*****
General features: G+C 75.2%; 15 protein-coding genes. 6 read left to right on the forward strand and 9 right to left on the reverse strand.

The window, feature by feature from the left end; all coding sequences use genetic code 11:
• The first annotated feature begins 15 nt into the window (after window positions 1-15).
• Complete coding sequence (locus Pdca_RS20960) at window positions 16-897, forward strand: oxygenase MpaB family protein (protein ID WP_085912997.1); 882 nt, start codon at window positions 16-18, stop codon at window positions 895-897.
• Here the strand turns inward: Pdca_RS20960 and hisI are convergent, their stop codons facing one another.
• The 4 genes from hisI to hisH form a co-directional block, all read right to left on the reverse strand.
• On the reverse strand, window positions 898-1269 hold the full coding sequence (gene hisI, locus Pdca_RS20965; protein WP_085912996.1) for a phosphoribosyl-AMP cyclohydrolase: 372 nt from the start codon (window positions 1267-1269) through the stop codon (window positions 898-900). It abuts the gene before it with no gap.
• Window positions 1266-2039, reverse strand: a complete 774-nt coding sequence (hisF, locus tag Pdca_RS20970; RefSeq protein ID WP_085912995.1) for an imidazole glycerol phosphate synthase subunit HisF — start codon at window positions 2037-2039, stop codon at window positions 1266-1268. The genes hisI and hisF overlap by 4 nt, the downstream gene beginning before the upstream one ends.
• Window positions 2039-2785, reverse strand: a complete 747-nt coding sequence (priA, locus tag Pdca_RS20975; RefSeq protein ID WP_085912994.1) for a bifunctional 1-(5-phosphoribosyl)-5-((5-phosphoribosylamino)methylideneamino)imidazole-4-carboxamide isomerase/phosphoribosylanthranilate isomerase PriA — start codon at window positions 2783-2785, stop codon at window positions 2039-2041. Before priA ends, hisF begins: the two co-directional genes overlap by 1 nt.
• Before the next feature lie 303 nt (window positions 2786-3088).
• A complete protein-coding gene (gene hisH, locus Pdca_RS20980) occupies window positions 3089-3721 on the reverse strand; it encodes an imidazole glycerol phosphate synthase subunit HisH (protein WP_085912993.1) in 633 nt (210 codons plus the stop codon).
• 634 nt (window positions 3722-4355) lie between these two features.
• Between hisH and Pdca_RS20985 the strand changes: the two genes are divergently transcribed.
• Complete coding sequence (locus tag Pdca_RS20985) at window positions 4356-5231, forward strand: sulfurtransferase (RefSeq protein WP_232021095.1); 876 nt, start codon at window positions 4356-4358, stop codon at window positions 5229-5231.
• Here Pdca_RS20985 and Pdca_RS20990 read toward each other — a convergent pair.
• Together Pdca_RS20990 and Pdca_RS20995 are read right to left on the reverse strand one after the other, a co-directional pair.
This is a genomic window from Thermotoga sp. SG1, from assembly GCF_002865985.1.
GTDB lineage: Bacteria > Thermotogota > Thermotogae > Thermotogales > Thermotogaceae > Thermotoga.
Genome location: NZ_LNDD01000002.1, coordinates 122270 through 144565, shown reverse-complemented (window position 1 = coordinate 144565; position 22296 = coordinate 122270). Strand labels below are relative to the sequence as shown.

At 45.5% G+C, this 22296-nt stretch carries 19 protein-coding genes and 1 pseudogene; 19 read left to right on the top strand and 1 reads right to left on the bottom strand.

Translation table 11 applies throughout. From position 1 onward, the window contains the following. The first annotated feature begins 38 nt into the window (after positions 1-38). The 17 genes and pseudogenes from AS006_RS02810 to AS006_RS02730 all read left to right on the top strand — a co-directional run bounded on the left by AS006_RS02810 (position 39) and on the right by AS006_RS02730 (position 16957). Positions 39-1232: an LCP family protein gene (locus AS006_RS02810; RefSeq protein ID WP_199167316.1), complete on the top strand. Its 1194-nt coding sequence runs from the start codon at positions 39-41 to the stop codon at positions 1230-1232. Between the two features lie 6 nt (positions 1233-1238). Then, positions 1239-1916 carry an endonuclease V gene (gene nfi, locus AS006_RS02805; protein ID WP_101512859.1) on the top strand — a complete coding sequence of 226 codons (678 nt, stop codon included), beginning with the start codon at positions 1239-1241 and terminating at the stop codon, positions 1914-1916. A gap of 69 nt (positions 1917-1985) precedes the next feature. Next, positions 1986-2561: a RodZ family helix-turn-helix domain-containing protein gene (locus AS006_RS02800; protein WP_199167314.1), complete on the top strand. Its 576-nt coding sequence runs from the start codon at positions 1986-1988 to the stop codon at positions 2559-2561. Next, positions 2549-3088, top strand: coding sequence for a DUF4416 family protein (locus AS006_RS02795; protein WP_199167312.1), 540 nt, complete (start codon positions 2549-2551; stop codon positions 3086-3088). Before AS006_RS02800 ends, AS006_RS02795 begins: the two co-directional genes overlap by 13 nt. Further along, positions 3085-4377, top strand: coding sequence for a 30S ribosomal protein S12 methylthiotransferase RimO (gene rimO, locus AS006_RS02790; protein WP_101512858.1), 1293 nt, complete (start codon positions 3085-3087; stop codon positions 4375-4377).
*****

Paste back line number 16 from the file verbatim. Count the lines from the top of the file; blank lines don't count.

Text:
• Together Pdca_RS20990 and Pdca_RS20995 are read right to left on the reverse strand one after the other, a co-directional pair.